Then my mom took ill. She started a rapid decline with memory loss and began suffering from various physical ailments.  In the span of year it was down to me and my daughter, but only when I begged her long enough and she would break down and take pity on me. Unfortunately, there were no more swap meets like the old days or family gab sessions on the intrinsic values of our stuff.

 

The Magic Touch

 

My mom’s home is still full of treasures, but with her illness she doesn’t remember them. When I look at many of her items now, I can often remember when she first got them, and how proud she was to show them off to me. I remember the fun she had when she felt she had really scored.  In truth, I was envious of her ability to use so many of the things to make her house feel homey.  She had a way with Junque that was very creative.  Hers was a magic touch. Now, I am often tempted to take some of those items home in order to recapture the joy of life she expressed when she was still in the game.

 

It’s Not The Same

 

Stuffed lambs are so cute like this cute little critter.

Mom’s still got so many stuffed animals.

But it doesn’t work that way, does it? All these things were her treasures, and now they only bring a sad longing for the memories we once shared.  As painful as it is to accept, all these physical things can’t bring back my mom of old.  Yet as they start to stack up and clutter up my house, I know I should begin to sort through and unload them.  I find that hard to do.  Giving them up still feels like a betrayal in a sense, like I’m giving up on Mom and not just the things we shared.

 

Moving On

 

When I look around and see all the things I’ve collected I ask myself whether I love them.  Do I really need to hang on to them? Do they make me happy?  If I’m honest with myself, I would have to admit the answer is, “No, not really.  Not so much, anymore.”  So why do I hold on and let all this stuff control so much of my life?  I suspect the answer lies in the twin beasts of fear and scarcity—fear I am losing tradition and forgetting my family, and scarcity that I will never find things this cool again.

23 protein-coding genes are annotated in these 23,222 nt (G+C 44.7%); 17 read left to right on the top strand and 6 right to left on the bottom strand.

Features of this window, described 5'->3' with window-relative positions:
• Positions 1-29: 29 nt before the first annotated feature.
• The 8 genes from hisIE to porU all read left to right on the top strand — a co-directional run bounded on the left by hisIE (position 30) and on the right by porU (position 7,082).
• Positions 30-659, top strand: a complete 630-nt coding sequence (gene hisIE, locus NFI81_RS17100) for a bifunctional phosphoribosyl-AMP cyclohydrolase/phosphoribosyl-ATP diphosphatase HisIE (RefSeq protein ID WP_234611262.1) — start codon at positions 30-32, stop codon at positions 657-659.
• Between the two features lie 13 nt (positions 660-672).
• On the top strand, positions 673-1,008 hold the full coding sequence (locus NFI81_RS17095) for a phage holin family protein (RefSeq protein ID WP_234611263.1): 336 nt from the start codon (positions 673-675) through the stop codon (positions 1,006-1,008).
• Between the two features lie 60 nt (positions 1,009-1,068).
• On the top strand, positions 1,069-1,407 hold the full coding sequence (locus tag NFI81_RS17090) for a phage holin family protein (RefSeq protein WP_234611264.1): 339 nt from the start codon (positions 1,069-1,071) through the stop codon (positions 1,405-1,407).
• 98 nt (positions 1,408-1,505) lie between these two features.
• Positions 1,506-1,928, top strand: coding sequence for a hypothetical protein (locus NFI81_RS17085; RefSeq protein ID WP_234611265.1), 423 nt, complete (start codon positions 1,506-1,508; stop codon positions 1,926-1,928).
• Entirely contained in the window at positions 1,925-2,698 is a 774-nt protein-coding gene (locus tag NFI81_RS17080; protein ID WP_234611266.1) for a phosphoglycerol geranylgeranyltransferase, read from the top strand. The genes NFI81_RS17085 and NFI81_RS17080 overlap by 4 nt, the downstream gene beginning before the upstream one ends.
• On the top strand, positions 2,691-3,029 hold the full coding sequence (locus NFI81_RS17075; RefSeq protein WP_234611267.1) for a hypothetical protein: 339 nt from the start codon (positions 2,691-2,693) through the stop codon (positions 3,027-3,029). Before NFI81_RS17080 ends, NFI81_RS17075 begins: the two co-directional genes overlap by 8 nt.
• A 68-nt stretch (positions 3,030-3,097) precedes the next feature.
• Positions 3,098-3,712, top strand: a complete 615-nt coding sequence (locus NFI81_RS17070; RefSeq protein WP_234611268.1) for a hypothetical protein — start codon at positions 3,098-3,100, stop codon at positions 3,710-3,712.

In And Out

 

Everyone wanted this set.

My mom always like this set.

I keep trying to move away from my habit to collect.  I need to clear out the old and make more room for me, not for more things that come with so many strings attached. I’ve heard that a good rule to follow is if you bring in one new thing, then send two out (and not to a relative’s house either).

 

Got To Try Something

 

This is something I’m going to try for a period of time. The idea of saying I will do this for the rest of my life seems like it will simply set me up for failure. Yet I do think I can commit to this for a month in order to see how it works and feels.  Lucky for me, it’s almost February—the shortest month of the year!

 

Yes, for this next month, I’m going to commit to de-cluttter and keep a watchful eye to ensure there’s less incoming than outgoing junque. I suspect my mom would be secretly pleased if she were still able to understand my need to move on.

 

A Win Is A Win

 

Oddly, I did find several books on controlling clutter in mom’s overfilled bookcases.  I looked at them for a little while, smiled as I remembered how she would get into a super clean mode, and then say it was time to unload stuff. This time, instead of taking them home, I put them in the book recycle box at the grocery store and sent them on their way.  I think we’re off to a good start here.  Score one for both me and mom.